The ground slowly came to a standstill. "Poppy? Poppy, where are you?" The wind whipped and danced around the ledge, whistlin an eerie melody.

I crawled to my feet. Not a soul in sight. Nothin but the tips of the summits liftin like fingers through the foggy mist.


My voice echoed off the summit.

"Aaghh!" I beat my fists against the rock ledge. The pain in my chest felt like someone had ripped me clean down the middle with a knife. And my spirit broke. Shattered into little pieces all over that mountainside.


Momma's words dug into my soul like a dog scrabblin at the ground for a rat. They was nothin but an echo, comin back at me over and over. "You oughta be grateful Poppy saved you. You woulda been killed. So, you pray hard the Devil hisself don't come lookin for you. 'Cause from the day you was born, your soul belonged to the Devil. We tried to save you even after he had done marked you as his." She was relentless, wavin a cross all round my head. Over and over sayin them same words.

Fear crawled under my covers at night and nearly took my breath while I waited for Satan to slither into the loft and eat my soul, layin claim to me.

I scooped a handful of snow and pressed it into an icy ball. Cover my eye or bite into it? I was thirsty, so I bit. The dampness of the snow quenched my thirst, icy water runnin down my throat. Despite the cold, I sweated under my threadbare coat.

A neat pile of sticks and arm-sized branches lay to one side of the tiny fire. Shoved into the crevice of the rock overhang was a bag.

On my hands and knees, I made my way to the leather bag. Maybe Gerald had an ounce of conscience after all. Leavin me somethin. But it seemed odd the one who wanted me dead would leave me a nibble of hope. Maybe Poppy left it.

I grabbed hold and opened it. Bread and potatoes. I wanted to cry, but considerin the cold, I decided it was best to keep my eyes dry lest they freeze shut. On the ground, a set of tracks, boots bigger than my feet, marked the mud. I wondered if Gerald had hauled me up here. He surely wouldn't have built me a fire, though, seein how he wanted me dead. Poppy, most likely.

Maybe Poppy felt bad for what Gerald had done and felt some shame. He wouldn't want me dead. Poppy cared some, or I thought he did.

The breeze cut across the gap, tearin clean through me. That's the way it is on the mountain unless you're lucky enough to be on the side that turns its back to the wind. Them hills can shelter a body or open them up to be froze solid.

I fingered the spotty portions of ankle-deep snow. Another month 'til spring. The clouds hung heavy. I remember Poppy tellin me these mountains was called Smoky for a reason. On days like this, a body could look across the pass and see a smoky mist of clouds risin so thick you could scratch lines in them.

I pressed my hand over my good eye and shaded a clouded sun. If I could just get my bearings and figure out where the sun sat in the sky, I could get a good idea of the time. From where I stood I couldn't tell east from west but I knew from the sun hoverin overhead it was midday.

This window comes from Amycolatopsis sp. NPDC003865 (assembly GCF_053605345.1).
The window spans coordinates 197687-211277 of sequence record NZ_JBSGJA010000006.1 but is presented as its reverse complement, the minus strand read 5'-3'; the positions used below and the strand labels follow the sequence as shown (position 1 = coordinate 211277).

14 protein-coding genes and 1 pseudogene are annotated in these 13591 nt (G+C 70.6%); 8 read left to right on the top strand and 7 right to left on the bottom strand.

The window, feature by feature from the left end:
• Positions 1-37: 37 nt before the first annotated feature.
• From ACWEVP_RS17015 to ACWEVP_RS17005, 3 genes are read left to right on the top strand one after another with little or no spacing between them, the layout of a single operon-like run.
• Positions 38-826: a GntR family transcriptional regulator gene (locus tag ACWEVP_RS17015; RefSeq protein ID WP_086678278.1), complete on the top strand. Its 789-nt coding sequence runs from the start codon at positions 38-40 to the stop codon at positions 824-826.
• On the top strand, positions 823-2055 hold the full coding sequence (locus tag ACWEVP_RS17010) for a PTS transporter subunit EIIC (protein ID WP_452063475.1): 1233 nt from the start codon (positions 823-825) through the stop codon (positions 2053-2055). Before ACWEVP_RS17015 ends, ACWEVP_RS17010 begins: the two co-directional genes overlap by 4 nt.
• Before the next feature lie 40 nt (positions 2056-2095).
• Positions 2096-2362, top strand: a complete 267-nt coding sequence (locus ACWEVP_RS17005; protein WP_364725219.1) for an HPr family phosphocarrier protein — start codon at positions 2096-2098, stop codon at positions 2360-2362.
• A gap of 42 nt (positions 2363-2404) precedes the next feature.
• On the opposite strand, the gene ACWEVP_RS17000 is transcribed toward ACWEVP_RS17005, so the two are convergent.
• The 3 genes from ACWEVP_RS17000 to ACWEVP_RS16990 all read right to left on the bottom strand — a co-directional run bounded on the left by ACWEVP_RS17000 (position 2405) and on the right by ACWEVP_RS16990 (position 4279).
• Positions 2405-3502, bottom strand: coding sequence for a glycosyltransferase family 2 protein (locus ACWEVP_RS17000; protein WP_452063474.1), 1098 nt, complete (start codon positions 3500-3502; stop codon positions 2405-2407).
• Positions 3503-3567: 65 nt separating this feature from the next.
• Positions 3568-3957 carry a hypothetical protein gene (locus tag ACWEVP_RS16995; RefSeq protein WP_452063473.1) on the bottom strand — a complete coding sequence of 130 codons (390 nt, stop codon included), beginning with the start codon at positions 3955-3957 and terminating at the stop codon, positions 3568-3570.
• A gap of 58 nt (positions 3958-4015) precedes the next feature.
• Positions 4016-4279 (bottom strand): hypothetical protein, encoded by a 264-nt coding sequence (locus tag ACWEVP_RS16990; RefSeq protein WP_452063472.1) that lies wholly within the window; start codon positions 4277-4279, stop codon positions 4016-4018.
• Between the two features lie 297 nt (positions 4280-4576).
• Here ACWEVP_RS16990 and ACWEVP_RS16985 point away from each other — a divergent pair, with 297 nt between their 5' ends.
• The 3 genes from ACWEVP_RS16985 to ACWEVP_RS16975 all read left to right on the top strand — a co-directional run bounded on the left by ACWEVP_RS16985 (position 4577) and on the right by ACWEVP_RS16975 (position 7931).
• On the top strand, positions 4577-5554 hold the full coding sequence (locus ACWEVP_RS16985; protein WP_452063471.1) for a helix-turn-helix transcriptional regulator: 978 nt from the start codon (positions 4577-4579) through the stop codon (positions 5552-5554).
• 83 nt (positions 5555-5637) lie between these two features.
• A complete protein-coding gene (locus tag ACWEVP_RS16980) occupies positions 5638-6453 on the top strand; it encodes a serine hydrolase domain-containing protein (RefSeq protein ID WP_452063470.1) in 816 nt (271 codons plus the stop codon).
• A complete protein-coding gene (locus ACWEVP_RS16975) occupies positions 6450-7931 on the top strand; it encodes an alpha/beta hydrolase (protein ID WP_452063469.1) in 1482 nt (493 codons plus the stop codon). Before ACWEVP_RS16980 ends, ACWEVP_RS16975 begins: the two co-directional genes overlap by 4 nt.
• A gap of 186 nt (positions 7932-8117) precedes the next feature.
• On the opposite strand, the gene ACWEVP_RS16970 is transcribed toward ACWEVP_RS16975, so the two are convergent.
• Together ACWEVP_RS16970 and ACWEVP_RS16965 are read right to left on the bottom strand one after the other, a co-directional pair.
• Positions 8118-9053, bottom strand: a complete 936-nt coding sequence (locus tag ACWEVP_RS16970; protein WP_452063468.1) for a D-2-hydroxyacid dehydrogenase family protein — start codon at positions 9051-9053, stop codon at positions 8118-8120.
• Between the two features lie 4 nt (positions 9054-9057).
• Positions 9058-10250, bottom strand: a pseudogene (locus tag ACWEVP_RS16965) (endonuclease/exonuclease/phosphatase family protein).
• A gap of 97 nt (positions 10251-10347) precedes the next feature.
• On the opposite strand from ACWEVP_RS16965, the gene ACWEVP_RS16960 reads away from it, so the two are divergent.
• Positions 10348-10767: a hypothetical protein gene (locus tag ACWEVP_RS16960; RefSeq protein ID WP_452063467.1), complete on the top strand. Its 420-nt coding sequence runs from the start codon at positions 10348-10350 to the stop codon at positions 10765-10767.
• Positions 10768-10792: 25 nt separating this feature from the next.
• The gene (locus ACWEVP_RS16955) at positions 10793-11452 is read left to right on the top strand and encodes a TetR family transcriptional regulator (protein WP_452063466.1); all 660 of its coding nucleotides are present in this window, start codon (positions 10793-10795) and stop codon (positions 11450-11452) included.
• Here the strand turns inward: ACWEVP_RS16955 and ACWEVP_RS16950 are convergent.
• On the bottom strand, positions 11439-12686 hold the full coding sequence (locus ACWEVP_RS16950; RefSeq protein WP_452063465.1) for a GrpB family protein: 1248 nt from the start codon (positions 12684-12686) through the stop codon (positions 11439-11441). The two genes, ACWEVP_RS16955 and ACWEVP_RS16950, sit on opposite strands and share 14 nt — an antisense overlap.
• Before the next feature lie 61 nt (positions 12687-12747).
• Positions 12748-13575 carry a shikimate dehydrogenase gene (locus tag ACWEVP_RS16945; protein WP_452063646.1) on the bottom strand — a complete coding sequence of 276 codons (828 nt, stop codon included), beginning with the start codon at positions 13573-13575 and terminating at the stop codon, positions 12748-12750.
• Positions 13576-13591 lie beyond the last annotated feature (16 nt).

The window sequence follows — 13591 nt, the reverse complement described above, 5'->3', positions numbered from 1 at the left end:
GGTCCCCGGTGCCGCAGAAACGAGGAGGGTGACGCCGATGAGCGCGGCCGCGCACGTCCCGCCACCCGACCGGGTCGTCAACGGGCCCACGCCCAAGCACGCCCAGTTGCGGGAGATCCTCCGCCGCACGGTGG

"Looks to be close to noon."

The voice boomed from behind a stand of trees and I jumped like a scared cat.

A tall, lanky man stepped into sight, his arms filled with firewood. Jet-black hair streaked with silver hung to his shoulders and the weathering in his face put him about Poppy's age. He leaned and spit a stream of amber juice long as his arm.

"You tryin to figure the time? That's good. Good to see you're up and about." The man came closer. "Cat got your tongue?"

He eased the wood to the ground and untied a dead rabbit from his belt.

I stared as he worked his way around the fire, jabbin sticks into the gaps between the logs. Close to noon. It had been drawin on supper time when I was takin down the wash.

"You was out for a spell. I was beginnin to figure you wouldn't never come round."

He heaved up a large log and placed it in the center of the flame. Embers jumped toward the greyish sky. The fire gnawed at the bark, sparkin and risin high enough to warm my numbed hands. "We need to build this fire up. Get plenty of hot coals to last when night falls."

He took hold of a branch and brushed away the snow. "Don't just stand there starin. Clear the snow so the ground'll heat and dry a bit. Lest you wanna be sleepin on a froze ground again."

Snow spotted the dirt and the midday sun teased us with just enough warmth to fool us. Liar's winter — the time when the mountain fights with winter and spring not knowin whether to warm the ground or chill a body to the bone. More times than not, a spring rain would eat up a winter storm and the sky would spit both at the ground. When them storms come, the elements fight 'til one wins out over the other. If the snow won, it would be a deep, wet snow — heavy on the trees, droppin limbs to the ground just to show its might. If it be rain, then it would be a toad choker.

"I see you and your brother had a brawl."

"How d'you know 'bout me and Gerald?"

"Whole mountain knows the legend. A family raisin the Devil's daughter. Keepin her hid away. Course that's just legend. Never knew it was true. Least not 'til I seen her with my own eyes." He kicked a lit log closer to the fire. "I was passin by with my goods when I come upon your little brawl. Kept outa sight. Family feuds ain't none of my business."